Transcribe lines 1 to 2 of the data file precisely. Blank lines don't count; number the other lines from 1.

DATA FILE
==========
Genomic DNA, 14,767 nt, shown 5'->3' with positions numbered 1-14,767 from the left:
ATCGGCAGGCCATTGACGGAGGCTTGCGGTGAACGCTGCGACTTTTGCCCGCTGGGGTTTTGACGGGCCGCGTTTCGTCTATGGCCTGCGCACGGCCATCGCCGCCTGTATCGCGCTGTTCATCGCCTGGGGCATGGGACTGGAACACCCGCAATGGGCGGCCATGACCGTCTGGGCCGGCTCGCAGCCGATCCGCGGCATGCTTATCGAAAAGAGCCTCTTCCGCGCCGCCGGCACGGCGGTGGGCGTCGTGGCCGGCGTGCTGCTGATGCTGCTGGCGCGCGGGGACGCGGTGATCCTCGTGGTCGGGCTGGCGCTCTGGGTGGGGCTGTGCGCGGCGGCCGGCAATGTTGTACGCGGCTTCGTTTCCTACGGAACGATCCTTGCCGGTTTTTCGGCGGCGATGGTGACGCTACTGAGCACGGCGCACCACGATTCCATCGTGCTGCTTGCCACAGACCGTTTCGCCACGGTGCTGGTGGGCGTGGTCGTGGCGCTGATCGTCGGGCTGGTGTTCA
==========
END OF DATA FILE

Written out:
Genomic DNA, 14,767 nt, shown 5'->3' with positions numbered 1-14,767 from the left:
ATCGGCAGGCCATTGACGGAGGCTTGCGGTGAACGCTGCGACTTTTGCCCGCTGGGGTTTTGACGGGCCGCGTTTCGTCTATGGCCTGCGCACGGCCATCGCCGCCTGTATCGCGCTGTTCATCGCCTGGGGCATGGGACTGGAACACCCGCAATGGGCGGCCATGACCGTCTGGGCCGGCTCGCAGCCGATCCGCGGCATGCTTATCGAAAAGAGCCTCTTCCGCGCCGCCGGCACGGCGGTGGGCGTCGTGGCCGGCGTGCTGCTGATGCTGCTGGCGCGCGGGGACGCGGTGATCCTCGTGGTCGGGCTGGCGCTCTGGGTGGGGCTGTGCGCGGCGGCCGGCAATGTTGTACGCGGCTTCGTTTCCTACGGAACGATCCTTGCCGGTTTTTCGGCGGCGATGGTGACGCTACTGAGCACGGCGCACCACGATTCCATCGTGCTGCTTGCCACAGACCGTTTCGCCACGGTGCTGGTGGGCGTGGTCGTGGCGCTGATCGTCGGGCTGGTGTTCA